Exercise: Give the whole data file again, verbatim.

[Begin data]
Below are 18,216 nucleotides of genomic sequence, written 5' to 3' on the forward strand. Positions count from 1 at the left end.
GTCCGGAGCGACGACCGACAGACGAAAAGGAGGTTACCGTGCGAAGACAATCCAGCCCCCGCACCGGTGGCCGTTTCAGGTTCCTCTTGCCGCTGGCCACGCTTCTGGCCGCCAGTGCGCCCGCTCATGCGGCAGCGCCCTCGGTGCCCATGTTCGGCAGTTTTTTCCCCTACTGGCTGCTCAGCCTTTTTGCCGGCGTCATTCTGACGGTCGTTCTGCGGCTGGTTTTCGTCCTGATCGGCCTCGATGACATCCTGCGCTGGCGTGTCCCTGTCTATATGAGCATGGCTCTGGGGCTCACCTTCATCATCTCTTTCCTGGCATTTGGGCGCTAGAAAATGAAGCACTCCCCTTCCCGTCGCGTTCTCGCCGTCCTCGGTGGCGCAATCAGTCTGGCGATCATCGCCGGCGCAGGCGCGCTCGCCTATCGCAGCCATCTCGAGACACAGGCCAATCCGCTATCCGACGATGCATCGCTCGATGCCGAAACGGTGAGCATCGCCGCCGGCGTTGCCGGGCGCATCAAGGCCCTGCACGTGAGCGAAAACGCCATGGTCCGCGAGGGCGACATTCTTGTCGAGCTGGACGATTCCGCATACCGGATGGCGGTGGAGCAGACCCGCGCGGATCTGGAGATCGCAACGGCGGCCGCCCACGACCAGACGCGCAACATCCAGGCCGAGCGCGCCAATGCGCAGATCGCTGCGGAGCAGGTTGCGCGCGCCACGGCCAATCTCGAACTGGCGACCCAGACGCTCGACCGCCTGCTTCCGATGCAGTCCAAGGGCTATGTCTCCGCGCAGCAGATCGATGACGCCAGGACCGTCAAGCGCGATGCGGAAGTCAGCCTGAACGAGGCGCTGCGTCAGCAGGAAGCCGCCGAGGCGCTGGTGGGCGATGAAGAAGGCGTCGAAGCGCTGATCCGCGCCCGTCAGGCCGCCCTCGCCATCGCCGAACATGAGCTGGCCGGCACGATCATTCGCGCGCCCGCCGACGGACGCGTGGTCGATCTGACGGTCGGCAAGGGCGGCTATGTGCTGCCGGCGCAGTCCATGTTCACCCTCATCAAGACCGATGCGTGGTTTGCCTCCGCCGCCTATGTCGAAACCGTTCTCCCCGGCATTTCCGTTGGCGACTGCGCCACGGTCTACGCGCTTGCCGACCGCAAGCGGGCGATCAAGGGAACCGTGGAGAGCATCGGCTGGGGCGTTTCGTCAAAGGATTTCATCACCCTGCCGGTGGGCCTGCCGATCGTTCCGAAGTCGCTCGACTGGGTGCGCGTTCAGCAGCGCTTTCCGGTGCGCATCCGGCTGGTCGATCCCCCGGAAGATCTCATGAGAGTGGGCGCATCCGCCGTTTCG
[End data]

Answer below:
Below are 18,216 nucleotides of genomic sequence, written 5' to 3' on the forward strand. Positions count from 1 at the left end.
GTCCGGAGCGACGACCGACAGACGAAAAGGAGGTTACCGTGCGAAGACAATCCAGCCCCCGCACCGGTGGCCGTTTCAGGTTCCTCTTGCCGCTGGCCACGCTTCTGGCCGCCAGTGCGCCCGCTCATGCGGCAGCGCCCTCGGTGCCCATGTTCGGCAGTTTTTTCCCCTACTGGCTGCTCAGCCTTTTTGCCGGCGTCATTCTGACGGTCGTTCTGCGGCTGGTTTTCGTCCTGATCGGCCTCGATGACATCCTGCGCTGGCGTGTCCCTGTCTATATGAGCATGGCTCTGGGGCTCACCTTCATCATCTCTTTCCTGGCATTTGGGCGCTAGAAAATGAAGCACTCCCCTTCCCGTCGCGTTCTCGCCGTCCTCGGTGGCGCAATCAGTCTGGCGATCATCGCCGGCGCAGGCGCGCTCGCCTATCGCAGCCATCTCGAGACACAGGCCAATCCGCTATCCGACGATGCATCGCTCGATGCCGAAACGGTGAGCATCGCCGCCGGCGTTGCCGGGCGCATCAAGGCCCTGCACGTGAGCGAAAACGCCATGGTCCGCGAGGGCGACATTCTTGTCGAGCTGGACGATTCCGCATACCGGATGGCGGTGGAGCAGACCCGCGCGGATCTGGAGATCGCAACGGCGGCCGCCCACGACCAGACGCGCAACATCCAGGCCGAGCGCGCCAATGCGCAGATCGCTGCGGAGCAGGTTGCGCGCGCCACGGCCAATCTCGAACTGGCGACCCAGACGCTCGACCGCCTGCTTCCGATGCAGTCCAAGGGCTATGTCTCCGCGCAGCAGATCGATGACGCCAGGACCGTCAAGCGCGATGCGGAAGTCAGCCTGAACGAGGCGCTGCGTCAGCAGGAAGCCGCCGAGGCGCTGGTGGGCGATGAAGAAGGCGTCGAAGCGCTGATCCGCGCCCGTCAGGCCGCCCTCGCCATCGCCGAACATGAGCTGGCCGGCACGATCATTCGCGCGCCCGCCGACGGACGCGTGGTCGATCTGACGGTCGGCAAGGGCGGCTATGTGCTGCCGGCGCAGTCCATGTTCACCCTCATCAAGACCGATGCGTGGTTTGCCTCCGCCGCCTATGTCGAAACCGTTCTCCCCGGCATTTCCGTTGGCGACTGCGCCACGGTCTACGCGCTTGCCGACCGCAAGCGGGCGATCAAGGGAACCGTGGAGAGCATCGGCTGGGGCGTTTCGTCAAAGGATTTCATCACCCTGCCGGTGGGCCTGCCGATCGTTCCGAAGTCGCTCGACTGGGTGCGCGTTCAGCAGCGCTTTCCGGTGCGCATCCGGCTGGTCGATCCCCCGGAAGATCTCATGAGAGTGGGCGCATCCGCCGTTTCG